One of Juno’s  best qualities as an author is her knowledge of language, experience and limitations. Juno puts bluntly that she cannot speak for the experience of disabled trans people, trans men and trans people of colour, she owns her own voice and experience with confidence but never tries to put said experience on others. This humility and honesty makes her so likeable. So often people take up a mic for the voiceless and bulldoze on others’ experience. She also negotiates the minefield of language around LGBTQ+ people with care given to the pain that a lot of words have linked to them.

The content is also amazing. In addition to being personal, it’s also, objectively, solid. Dawson writes about the difference between sex and gender, and the characteristics and expectations put on all of us since birth because of gender. All of these characteristics have downsides- women’s emotions being seen as hysterical and men being taught to be stoic and ultimately prompts a lot of thought about how we treat people, particularly children, and how we should allow people to express themselves. Gender isn’t the problem of the author it’s the society-created manifestation that screws us all out of opportunities.

I’d heard amazing things about this book- and am now keen to read her first novel- and sought it out in the bookstore. I had a bit of hesitation around it, as from some trans* friends I’ve seen the difficulty of not having rolemodels or a media that uses the language that describes you. But ultimately, again, I walked away feeling inspired- and I already have three people I’m desperate to lend it to.

Another quote I really enjoyed:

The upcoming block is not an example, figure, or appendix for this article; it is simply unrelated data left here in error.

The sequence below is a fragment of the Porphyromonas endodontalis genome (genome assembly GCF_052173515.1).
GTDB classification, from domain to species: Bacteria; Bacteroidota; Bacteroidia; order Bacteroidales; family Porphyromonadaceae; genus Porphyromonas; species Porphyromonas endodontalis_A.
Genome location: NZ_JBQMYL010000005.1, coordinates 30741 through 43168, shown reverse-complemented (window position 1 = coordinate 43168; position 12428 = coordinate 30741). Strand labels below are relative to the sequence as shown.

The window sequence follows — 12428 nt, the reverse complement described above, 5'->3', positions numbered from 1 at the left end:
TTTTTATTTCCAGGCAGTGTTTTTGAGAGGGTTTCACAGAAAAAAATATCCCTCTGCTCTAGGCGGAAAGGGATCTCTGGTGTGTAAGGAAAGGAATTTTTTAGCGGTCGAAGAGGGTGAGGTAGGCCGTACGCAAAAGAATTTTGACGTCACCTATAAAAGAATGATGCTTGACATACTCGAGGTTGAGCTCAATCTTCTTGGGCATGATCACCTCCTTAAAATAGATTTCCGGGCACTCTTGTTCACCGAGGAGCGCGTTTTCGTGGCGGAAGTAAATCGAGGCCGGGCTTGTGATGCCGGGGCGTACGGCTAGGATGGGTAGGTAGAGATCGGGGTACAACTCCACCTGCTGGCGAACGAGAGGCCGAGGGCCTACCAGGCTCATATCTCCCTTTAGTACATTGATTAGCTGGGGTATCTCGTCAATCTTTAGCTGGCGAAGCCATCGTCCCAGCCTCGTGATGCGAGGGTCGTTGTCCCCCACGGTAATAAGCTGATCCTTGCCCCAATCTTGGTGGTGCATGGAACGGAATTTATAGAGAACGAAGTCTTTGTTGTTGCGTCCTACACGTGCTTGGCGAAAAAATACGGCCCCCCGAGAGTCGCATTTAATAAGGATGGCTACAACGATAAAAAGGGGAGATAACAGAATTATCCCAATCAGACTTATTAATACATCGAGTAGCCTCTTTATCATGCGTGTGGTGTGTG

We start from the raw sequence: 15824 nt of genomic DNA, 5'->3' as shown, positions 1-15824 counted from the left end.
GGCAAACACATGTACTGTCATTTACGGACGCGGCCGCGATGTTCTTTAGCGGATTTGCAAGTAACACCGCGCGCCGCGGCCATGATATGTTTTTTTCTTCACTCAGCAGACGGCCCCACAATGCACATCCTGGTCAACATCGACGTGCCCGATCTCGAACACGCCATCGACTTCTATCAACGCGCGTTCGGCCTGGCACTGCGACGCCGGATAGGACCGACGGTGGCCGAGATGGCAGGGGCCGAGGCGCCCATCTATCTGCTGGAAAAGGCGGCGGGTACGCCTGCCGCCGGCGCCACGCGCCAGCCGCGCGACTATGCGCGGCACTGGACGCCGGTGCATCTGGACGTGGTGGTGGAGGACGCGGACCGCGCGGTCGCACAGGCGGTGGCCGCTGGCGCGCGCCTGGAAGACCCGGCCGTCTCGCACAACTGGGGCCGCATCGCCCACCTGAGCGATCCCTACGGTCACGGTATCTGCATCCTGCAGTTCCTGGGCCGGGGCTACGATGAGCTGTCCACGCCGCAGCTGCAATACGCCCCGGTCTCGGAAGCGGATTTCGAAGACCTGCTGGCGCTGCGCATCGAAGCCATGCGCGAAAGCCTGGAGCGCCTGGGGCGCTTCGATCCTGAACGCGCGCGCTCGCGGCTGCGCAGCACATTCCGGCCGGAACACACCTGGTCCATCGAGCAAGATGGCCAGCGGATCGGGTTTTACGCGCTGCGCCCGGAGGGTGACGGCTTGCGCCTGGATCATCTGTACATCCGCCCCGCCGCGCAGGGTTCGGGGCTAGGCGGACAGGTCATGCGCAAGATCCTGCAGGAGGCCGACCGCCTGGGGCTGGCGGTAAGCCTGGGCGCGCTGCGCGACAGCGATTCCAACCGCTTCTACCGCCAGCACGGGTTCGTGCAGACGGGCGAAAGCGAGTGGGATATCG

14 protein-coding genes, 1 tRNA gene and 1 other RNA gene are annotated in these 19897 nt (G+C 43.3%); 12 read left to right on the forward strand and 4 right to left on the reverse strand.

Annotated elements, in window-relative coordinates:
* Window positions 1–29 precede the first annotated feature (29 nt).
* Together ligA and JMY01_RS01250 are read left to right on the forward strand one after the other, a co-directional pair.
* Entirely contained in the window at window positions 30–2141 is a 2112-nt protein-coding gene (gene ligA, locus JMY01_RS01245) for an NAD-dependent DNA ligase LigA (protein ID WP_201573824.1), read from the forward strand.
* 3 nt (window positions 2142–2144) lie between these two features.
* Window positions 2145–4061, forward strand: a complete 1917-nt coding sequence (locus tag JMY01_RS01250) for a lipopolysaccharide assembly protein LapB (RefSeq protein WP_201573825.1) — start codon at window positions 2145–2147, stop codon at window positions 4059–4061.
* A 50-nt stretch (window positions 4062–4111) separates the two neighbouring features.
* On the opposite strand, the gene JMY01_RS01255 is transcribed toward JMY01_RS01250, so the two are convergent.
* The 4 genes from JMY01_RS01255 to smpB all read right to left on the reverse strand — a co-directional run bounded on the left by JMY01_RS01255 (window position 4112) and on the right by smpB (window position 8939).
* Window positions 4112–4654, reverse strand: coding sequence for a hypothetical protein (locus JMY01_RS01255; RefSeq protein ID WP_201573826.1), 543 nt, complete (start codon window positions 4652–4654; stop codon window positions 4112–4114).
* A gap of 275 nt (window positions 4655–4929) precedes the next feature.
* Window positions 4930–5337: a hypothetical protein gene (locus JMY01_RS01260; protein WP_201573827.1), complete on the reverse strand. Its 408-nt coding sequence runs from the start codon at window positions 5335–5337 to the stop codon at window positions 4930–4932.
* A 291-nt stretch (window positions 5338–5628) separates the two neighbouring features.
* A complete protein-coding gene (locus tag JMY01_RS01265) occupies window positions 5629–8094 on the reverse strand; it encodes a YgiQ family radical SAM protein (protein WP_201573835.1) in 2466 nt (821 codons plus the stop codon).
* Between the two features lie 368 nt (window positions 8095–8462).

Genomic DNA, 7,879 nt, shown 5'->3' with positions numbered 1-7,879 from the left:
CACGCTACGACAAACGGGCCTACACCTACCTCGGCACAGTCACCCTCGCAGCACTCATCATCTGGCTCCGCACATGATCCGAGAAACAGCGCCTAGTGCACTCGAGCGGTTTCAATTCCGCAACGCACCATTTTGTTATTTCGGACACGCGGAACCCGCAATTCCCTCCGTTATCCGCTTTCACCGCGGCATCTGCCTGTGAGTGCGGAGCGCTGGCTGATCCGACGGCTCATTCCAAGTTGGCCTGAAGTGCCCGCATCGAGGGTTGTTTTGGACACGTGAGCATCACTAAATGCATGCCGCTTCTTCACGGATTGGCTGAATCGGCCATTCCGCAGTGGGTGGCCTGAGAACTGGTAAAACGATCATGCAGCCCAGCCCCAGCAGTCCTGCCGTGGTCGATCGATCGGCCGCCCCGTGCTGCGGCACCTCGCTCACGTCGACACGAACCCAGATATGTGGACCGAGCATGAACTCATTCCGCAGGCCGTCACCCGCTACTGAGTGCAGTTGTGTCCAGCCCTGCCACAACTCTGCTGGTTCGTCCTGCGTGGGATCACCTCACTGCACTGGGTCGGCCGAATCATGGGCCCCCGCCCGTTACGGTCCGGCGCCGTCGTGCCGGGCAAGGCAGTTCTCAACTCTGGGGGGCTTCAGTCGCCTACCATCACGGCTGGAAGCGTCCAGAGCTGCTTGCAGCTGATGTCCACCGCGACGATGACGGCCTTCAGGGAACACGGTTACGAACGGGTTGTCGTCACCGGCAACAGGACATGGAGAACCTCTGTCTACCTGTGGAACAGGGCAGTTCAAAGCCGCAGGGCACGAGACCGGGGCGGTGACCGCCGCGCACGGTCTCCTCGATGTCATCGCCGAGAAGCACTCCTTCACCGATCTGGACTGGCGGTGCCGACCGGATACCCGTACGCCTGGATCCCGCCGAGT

‘How often, when we tell children they are ‘being good’ do we mean they are blindly conforming?’

 

The Man Who Mistook His Wife For A Hat

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This book is a distinctly different style from the other two.  Dr Sacks recounts several tales of fascinating and confusing neurological disorders. It is, less accessible than the prior two books, it requires more concentration and the introduction and preface are full of medical terms that you may require a dictionary for.

The heart of the book however, the stories of the patients are easier to read linguistically. The experiences of said patients are somewhat confusing, these are not the ‘struggling with memory as I age’ stories we may be familiar with. These are distinctive neurological disorders.

From a medical perspective, Oliver Sacks hones into a most important and encouraging point. That for many years such people were considered unintelligent or backwards, when in fact they were brilliant, intelligent people with specific needs and shortcomings. This concept is familiar in so many ways. For years, until things were diagnosed or understood people’s illness or disabilities had horrible and short conclusions drawn. For some diagnoses this has changed- we’ve begun to understand some differences in the brain- but for others, particularly rare disorders, we are often damaging in our cluelessness.

I would not have picked this book up by myself. As I mentioned earlier, a lovely lady I know struggles with partial face blindness and recommended it to me, then, when I saw it in a book shop I had to grab it. Medical jargon aside, this book made my world bigger, made me see and consider more, it may take a while for me to re-read it, but it was a fascinating read.

Favourite quote:

“If we wish to know about a man, we ask ‘what is his story–his real, inmost story?’–for each of us is a biography, a story. Each of us is a singular narrative, which is constructed, continually, unconsciously, by, through, and in us–through our perceptions, our feelings, our thoughts, our actions; and, not least, our discourse, our spoken narrations. Biologically, physiologically, we are not so different from each other; historically, as narratives–we are each of us unique.”

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That’s it for this months book club, let me know if you’ve read any of these- or have any recommendations for me!

As always, I’ll keep you updated on my life!
Love,

Jody